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REVIEW: Interzone #226

MY RATING:

Interzone offers, as usual, a variety of fiction in issue #226. Inside you’ll find a woman whose skin predicts the name of dead sailors, a post-nuclear London, a tale of revenge on Triton, asteroid miners who discover something unexpected, a brief glimpse into the future of parenthood, and the fate of warring space colonists. Despite this variety — which odds would dictate encountering something unpalatable – every story in this issue was quite enjoyable, though naturally to varying degrees. There were two standout stories in this issue: Mercurio D. Rivera’s “In the Harsh Glow of its Incandescent Beauty” and Rachel Swirsky’s “Again and Again and Again”.

Following are my reviewlettes of the stories contained in this issue…which also contains several other non-fiction articles, reviews, artwork and other features to fill its glossy color pages.


There’s a strange force at work in the seaside town of Windspur, the setting for Jason Sanford’s story “Into the Depths of Illuminated Seas”. It manifests itself in Amber Tolester whose skin crawls with the names of sailors doomed to be killed at sea. The hotter they burn, the more imminent the danger. This has made Amber something of a supernatural freakshow and an outcast to many of the townsfolk, which explains why Amber does not like her ability. When a stranger named David Sahr arrives in town, he brings yet another strange vision: a daguerreotype showing alternate visions of Amber’s (and his) future. A fantastical premise, to be sure, and thus my ambivalence towards fantasy kicked in. There are too many questions about the cloudy nature of Amber’s abilities, like why is she surprised that she can change fate when she’s already seen it can happen? If she leads such a tortured life, why doesn’t she just move away from Windspur? For that matter, why don’t the sailors whose names adorn her skin? Fantasy elements like this are supposed to be taken on faith, of course. As it is, the primary driving point of this story is how Amber (finally) learns to use her abilities to change the fate of the sailors and deal with the increasing threat Sahr poses to her and the townspeople.

Tyler Keevil paints a bleak post-nuclear London in “Hibakusha”, a first-person narrative of a volunteer who is searching for more than a few salvageable art pieces in a museum close to ground zero. The narrator’s voice successfully conveys his weariness, and with good reason: he’s volunteered to enter the hot zone more often than safety dictates and already suffers from radiation poisoning. The author does a superb job at portraying this depressing environment and presents an intriguing mystery to boot. Yet the ending, while suitably poignant, lacked the punch that matched the wonderful build-up.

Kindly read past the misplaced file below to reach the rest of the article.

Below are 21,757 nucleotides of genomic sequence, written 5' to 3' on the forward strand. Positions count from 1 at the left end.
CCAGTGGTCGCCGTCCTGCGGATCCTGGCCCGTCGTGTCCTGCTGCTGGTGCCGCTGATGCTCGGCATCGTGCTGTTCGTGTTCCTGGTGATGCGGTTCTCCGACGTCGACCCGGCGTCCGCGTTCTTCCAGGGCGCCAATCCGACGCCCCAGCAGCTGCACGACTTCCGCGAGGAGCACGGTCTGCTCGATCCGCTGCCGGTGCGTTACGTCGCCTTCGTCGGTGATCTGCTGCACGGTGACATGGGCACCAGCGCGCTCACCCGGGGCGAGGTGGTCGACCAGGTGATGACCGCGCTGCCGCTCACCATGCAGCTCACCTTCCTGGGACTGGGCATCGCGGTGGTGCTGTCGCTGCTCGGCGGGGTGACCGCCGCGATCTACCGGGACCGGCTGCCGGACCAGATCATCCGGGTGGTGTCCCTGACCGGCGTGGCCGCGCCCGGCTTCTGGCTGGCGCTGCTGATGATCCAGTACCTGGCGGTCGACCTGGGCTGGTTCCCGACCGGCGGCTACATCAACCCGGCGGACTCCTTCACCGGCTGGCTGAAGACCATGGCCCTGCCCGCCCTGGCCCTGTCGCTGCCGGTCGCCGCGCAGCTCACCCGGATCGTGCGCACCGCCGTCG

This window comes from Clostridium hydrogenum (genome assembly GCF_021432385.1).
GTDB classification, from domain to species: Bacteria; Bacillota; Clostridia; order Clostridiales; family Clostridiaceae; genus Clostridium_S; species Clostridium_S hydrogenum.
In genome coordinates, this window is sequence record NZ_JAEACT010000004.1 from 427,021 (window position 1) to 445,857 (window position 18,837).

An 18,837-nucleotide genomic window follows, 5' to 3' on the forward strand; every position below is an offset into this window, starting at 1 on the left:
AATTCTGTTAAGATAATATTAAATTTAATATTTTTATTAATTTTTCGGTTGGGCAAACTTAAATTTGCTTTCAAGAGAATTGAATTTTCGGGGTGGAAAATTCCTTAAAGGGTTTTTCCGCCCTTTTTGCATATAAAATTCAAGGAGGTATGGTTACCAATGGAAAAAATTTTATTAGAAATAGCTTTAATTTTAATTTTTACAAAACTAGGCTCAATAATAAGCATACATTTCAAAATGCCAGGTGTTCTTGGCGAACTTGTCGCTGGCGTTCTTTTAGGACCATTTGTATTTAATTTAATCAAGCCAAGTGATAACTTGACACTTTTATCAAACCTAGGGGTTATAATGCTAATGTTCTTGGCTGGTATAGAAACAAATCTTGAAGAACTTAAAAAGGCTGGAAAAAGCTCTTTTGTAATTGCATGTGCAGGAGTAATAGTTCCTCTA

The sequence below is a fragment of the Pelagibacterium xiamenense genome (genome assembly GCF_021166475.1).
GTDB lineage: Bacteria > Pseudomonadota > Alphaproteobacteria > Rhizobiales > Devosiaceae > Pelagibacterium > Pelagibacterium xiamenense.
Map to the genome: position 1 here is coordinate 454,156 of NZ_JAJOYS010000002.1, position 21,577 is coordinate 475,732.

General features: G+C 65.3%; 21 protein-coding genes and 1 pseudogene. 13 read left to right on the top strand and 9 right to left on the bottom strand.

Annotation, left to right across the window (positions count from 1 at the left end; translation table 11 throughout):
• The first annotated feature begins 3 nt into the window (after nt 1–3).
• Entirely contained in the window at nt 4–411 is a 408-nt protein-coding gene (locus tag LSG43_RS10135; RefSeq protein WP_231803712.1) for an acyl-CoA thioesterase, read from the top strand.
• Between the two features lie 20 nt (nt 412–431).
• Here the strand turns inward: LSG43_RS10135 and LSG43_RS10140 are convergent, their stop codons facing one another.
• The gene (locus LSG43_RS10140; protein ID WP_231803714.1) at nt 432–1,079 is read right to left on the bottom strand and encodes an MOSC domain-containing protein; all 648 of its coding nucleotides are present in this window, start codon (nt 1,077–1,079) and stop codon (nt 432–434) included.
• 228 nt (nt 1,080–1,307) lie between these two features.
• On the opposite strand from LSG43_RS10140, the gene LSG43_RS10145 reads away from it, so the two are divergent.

Mercurio D. Rivera’s “In the Harsh Glow of its Incandescent Beauty” is a captivating story of revenge on the Neptunian moon of Triton. Alien technology has opened up space colonization for humans, the enigmatic white-skinned Wergens asking mainly for human companionship in return. This sets a wondrous stage on which to play out Rivera’s story, the plot of which pulls you along as each new facet of the story unfolds to its appropriately bittersweet conclusion.

A trio of remote asteroid miners discover a valuable artifact in Jay Lake’s “Human Error”. While this would normally be good news, it isn’t for two reasons: the company to which they are indentured makes it unlikely they could cash in by following the rules, and the death of their fourth teammate has driven one of them towards insanity and possibly misdirected revenge. This is a dramatic premise that Lake peppers with excellent descriptions of weightless mechanics, though the resolution seems a bit of an anti-climax.

Rachel Swirsky lets loose a cavalcade of ideas in her super-short story “Again and Again and Again”. It depicts several generations of a family and the everyday tech that kids use to rebel against their parents. A single conceit taken to a quick, entertaining extreme.

Stephen Gaskell’s “Aquestria” serves up a very enticing back story. The population of a generation starship has divided into two factions: The Loyalists, who would like to stick to their ancestors’ original plan of colonization, and the Senastrians, who rebel against this ancient thinking and offer freedom to those who would join their cause. Escalating tension caused a premature end to their journey when they decided to settle on the planet called Aquestria, which seems to have a history of its own. Tensions remain, however, with each faction relegated to different parts of the only livable continent. In this setting, two members of Senastrian Special Investigations stumble upon a mute witness who may or may not be on their side. Alas, what could have raised the stakes of the nifty premise by focusing on the warring factions amidst the decaying planet (and subsequently enhanced the unexpected ending) is instead taken in a less-interesting direction when one of the characters attaches herself to the witness with unjustified cause.

About John DeNardo (13013 Articles)
John DeNardo is the Managing Editor at SF Signal and a columnist at Kirkus Reviews. He also likes bagels. So there.
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